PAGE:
I made my first two lagers last weekend and will make two more this weekend.
After the boil, I chilled the wort to 75*F/24*C, oxygenated it and put the carboy in my chest freezer so it could get down to 50*F/10*C, which took about 8-12 hours. I decided to take some left over wort from the kettle and "step up" my starter a third time, but placing the starter in the freezer at 50*F/10*C on a stir plate. The next morning (8-12 hours later) I pitched it instead of waiting another 12-24 for hours as normally recommended for pitching at high krausen.
I don't like the idea of my wort sitting there with some bacteria in it a long time without having to compete with yeast, which is why I pitched as soon as the wort hit 50*F.
John Palmer has a chapter on pitching at high krausen, but I couldn't tell if he only stipulated that to be necessary when the yeast starter is from malt extract as opposed to the actual wort one would be using in a beer.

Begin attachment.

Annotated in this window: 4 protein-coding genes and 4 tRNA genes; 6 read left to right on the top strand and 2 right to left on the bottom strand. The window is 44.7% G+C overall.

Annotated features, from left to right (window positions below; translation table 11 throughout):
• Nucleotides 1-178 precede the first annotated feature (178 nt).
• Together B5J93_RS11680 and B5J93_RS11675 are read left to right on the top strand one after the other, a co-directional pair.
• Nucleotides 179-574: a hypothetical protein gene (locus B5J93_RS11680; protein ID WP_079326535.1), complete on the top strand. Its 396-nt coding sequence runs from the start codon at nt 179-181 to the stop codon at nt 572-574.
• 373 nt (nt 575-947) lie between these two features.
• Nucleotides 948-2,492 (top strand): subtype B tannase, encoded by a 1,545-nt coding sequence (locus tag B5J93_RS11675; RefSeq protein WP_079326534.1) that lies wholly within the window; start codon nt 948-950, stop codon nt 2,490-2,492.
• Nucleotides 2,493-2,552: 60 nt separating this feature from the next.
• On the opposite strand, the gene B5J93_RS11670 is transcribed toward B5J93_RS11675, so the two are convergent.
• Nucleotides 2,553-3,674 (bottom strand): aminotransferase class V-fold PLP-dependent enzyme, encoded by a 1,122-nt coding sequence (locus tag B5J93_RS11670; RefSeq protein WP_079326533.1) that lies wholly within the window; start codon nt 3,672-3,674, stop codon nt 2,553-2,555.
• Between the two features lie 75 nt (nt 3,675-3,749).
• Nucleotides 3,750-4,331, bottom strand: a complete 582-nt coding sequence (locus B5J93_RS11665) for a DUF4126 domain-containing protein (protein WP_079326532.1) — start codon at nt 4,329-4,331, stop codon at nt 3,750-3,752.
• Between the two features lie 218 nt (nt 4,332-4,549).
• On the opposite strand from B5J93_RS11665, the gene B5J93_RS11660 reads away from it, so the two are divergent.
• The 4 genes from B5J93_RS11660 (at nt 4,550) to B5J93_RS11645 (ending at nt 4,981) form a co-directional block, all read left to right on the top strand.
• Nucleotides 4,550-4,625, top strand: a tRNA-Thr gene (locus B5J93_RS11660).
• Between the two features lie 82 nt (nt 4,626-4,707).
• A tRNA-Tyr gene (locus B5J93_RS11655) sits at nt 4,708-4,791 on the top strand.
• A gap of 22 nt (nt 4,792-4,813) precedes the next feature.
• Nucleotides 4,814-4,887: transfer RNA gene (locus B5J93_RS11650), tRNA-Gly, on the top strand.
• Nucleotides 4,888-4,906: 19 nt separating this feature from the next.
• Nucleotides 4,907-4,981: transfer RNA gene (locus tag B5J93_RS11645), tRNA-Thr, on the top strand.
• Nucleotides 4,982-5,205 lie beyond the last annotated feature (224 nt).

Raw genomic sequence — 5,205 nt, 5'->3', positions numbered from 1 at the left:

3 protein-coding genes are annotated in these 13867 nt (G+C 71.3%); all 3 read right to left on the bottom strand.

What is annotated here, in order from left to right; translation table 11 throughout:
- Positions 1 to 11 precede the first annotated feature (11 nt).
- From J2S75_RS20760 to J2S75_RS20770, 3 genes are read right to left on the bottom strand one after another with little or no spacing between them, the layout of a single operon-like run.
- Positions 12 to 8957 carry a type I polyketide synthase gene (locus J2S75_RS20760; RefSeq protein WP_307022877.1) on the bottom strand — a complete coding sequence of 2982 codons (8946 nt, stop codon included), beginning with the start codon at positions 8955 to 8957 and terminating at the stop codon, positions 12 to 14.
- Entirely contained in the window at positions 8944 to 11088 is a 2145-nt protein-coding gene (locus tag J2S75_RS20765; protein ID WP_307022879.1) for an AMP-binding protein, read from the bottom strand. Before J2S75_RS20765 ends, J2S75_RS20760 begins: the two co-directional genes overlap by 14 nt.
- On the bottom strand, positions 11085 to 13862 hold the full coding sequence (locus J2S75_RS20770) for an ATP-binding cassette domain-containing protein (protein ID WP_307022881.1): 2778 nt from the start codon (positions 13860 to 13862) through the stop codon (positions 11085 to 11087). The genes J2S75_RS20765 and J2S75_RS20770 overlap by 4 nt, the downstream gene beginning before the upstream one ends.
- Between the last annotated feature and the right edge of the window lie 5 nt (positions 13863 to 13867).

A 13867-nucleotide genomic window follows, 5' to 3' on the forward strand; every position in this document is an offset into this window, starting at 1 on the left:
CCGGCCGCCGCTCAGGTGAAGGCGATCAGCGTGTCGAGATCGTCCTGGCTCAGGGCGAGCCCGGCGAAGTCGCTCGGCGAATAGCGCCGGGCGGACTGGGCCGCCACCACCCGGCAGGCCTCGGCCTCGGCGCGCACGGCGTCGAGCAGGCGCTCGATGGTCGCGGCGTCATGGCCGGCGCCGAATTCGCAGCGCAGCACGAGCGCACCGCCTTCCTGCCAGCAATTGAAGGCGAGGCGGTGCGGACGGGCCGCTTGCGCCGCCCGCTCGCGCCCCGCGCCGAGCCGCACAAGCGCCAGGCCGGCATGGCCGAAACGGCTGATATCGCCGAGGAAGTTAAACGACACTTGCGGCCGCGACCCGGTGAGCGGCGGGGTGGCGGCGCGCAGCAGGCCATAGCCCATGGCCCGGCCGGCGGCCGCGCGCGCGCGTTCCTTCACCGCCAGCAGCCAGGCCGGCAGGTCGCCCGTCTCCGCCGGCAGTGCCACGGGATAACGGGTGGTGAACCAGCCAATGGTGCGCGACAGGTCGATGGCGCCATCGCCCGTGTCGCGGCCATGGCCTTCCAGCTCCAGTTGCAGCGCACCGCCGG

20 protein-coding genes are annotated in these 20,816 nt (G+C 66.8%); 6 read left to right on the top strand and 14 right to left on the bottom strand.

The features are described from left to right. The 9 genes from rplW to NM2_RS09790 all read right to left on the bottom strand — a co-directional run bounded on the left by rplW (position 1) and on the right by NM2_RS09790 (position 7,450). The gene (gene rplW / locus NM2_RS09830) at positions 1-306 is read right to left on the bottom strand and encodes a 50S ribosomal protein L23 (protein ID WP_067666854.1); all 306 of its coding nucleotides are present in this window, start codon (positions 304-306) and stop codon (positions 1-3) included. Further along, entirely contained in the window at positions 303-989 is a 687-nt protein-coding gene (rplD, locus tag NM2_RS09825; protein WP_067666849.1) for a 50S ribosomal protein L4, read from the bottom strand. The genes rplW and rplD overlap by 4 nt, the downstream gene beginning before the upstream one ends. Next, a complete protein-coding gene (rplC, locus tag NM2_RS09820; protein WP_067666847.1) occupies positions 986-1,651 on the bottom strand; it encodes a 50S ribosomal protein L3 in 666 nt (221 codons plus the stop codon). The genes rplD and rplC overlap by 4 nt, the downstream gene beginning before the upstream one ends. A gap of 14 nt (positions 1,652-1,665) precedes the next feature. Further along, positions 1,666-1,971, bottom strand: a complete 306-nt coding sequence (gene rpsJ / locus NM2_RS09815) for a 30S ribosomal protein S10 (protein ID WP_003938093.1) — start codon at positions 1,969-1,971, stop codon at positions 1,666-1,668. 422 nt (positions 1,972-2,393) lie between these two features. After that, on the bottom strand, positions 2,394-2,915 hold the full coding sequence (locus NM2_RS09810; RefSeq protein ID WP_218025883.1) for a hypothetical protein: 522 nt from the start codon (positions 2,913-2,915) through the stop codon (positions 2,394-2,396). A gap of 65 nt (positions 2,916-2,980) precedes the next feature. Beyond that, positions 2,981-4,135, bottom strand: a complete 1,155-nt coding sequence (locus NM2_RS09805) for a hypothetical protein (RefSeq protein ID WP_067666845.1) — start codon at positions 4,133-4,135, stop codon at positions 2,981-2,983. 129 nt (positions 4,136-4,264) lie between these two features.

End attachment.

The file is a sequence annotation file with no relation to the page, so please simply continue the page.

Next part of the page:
Is it detrimental or otherwise a material opportunity cost to pitch a yeast starter before it hits high krausen, when the yeast starter is made from the same wort that one is pitching into?
Incidentally, with my yeast starters on a stir plate, the foam appears to be at its highest point 8-12 hours-- it's visibly its most vigorous. I'm not sure what this says about high krausen. At 24 hours, as the yeast starters I'm looking at right now, there is almost no foam at all: